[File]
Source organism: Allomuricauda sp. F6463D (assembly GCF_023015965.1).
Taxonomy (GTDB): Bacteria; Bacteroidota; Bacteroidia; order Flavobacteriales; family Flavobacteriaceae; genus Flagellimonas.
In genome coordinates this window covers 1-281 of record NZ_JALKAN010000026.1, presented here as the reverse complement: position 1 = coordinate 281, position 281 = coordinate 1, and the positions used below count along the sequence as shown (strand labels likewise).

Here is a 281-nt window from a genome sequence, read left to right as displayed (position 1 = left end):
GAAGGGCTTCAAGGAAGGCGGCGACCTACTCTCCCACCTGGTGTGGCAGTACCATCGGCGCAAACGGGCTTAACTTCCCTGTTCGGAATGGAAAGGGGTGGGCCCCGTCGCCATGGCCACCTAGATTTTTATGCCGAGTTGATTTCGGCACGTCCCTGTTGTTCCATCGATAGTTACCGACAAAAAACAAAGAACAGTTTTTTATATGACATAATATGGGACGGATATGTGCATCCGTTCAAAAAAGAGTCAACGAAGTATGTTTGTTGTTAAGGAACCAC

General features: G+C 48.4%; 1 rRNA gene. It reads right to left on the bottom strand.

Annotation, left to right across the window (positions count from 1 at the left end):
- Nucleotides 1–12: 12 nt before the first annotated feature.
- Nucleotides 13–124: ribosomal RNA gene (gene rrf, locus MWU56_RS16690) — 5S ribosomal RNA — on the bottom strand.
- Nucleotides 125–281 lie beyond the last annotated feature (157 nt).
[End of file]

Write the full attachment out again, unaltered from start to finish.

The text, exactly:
Source organism: Allomuricauda sp. F6463D (assembly GCF_023015965.1).
Taxonomy (GTDB): Bacteria; Bacteroidota; Bacteroidia; order Flavobacteriales; family Flavobacteriaceae; genus Flagellimonas.
In genome coordinates this window covers 1-281 of record NZ_JALKAN010000026.1, presented here as the reverse complement: position 1 = coordinate 281, position 281 = coordinate 1, and the positions used below count along the sequence as shown (strand labels likewise).

Here is a 281-nt window from a genome sequence, read left to right as displayed (position 1 = left end):
GAAGGGCTTCAAGGAAGGCGGCGACCTACTCTCCCACCTGGTGTGGCAGTACCATCGGCGCAAACGGGCTTAACTTCCCTGTTCGGAATGGAAAGGGGTGGGCCCCGTCGCCATGGCCACCTAGATTTTTATGCCGAGTTGATTTCGGCACGTCCCTGTTGTTCCATCGATAGTTACCGACAAAAAACAAAGAACAGTTTTTTATATGACATAATATGGGACGGATATGTGCATCCGTTCAAAAAAGAGTCAACGAAGTATGTTTGTTGTTAAGGAACCAC

General features: G+C 48.4%; 1 rRNA gene. It reads right to left on the bottom strand.

Annotation, left to right across the window (positions count from 1 at the left end):
- Nucleotides 1–12: 12 nt before the first annotated feature.
- Nucleotides 13–124: ribosomal RNA gene (gene rrf, locus MWU56_RS16690) — 5S ribosomal RNA — on the bottom strand.
- Nucleotides 125–281 lie beyond the last annotated feature (157 nt).